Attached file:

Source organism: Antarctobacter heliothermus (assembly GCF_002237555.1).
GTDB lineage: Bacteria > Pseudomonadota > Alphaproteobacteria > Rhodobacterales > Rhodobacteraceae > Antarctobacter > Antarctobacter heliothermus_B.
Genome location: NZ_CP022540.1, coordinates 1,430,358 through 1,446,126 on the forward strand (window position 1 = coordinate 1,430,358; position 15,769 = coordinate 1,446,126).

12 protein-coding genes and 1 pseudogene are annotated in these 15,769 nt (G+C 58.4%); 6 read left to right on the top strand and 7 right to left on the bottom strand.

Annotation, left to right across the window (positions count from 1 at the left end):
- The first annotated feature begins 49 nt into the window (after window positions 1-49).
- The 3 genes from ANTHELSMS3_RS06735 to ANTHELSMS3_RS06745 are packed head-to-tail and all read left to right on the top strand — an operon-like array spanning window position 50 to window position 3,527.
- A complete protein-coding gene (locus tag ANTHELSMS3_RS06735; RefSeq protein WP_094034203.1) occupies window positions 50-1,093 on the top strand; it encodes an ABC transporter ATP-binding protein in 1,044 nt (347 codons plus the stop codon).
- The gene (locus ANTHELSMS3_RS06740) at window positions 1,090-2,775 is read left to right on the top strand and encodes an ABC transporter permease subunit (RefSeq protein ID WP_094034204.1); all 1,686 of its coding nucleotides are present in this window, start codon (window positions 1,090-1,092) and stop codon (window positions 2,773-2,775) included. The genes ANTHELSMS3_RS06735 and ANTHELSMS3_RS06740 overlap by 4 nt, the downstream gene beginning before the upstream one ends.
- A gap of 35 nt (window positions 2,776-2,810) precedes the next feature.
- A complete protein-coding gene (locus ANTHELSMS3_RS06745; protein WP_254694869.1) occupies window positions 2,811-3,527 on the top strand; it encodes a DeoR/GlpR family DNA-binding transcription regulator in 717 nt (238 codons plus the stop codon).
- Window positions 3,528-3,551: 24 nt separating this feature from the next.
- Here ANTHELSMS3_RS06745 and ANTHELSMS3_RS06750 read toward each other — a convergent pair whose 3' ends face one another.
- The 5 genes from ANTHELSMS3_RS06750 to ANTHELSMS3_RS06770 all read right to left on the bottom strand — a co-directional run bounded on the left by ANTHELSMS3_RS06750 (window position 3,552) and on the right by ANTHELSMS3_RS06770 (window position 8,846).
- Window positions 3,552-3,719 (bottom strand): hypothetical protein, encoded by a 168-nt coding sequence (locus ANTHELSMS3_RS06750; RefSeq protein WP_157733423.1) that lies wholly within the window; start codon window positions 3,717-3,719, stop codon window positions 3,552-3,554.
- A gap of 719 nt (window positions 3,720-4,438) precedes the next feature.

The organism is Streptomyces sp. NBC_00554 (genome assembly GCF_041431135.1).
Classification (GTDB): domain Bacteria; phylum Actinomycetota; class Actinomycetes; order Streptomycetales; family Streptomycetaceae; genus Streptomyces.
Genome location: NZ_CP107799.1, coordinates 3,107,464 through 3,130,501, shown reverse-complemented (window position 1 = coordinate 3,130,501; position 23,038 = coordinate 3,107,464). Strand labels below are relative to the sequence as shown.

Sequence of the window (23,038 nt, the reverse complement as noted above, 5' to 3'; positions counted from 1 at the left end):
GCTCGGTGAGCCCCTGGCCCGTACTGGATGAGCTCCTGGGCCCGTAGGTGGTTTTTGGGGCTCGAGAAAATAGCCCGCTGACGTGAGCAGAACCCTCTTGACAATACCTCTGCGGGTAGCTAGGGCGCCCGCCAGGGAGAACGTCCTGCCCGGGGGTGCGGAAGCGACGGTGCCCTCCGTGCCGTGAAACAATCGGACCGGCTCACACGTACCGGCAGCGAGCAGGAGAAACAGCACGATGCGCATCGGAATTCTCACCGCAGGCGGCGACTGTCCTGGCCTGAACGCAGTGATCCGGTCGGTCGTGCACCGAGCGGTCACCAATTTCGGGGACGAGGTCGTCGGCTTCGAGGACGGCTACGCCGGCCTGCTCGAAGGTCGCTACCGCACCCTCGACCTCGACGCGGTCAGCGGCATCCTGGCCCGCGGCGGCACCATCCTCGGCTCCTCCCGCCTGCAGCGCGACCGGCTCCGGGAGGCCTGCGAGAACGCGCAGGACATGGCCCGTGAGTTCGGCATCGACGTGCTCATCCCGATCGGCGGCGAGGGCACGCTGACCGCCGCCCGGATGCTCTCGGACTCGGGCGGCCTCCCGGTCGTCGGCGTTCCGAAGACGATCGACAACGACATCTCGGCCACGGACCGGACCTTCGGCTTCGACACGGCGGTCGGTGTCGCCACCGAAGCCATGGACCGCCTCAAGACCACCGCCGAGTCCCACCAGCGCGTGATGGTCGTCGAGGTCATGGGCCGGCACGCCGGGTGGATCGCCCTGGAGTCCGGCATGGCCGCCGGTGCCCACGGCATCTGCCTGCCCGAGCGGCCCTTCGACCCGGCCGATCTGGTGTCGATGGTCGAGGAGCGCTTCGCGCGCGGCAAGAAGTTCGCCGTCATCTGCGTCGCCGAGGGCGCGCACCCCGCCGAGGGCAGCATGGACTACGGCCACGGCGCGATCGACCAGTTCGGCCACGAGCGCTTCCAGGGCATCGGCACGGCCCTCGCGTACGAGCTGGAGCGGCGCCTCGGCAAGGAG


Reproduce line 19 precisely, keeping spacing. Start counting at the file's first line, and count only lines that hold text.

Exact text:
Genome location: NZ_CP107799.1, coordinates 3,107,464 through 3,130,501, shown reverse-complemented (window position 1 = coordinate 3,130,501; position 23,038 = coordinate 3,107,464). Strand labels below are relative to the sequence as shown.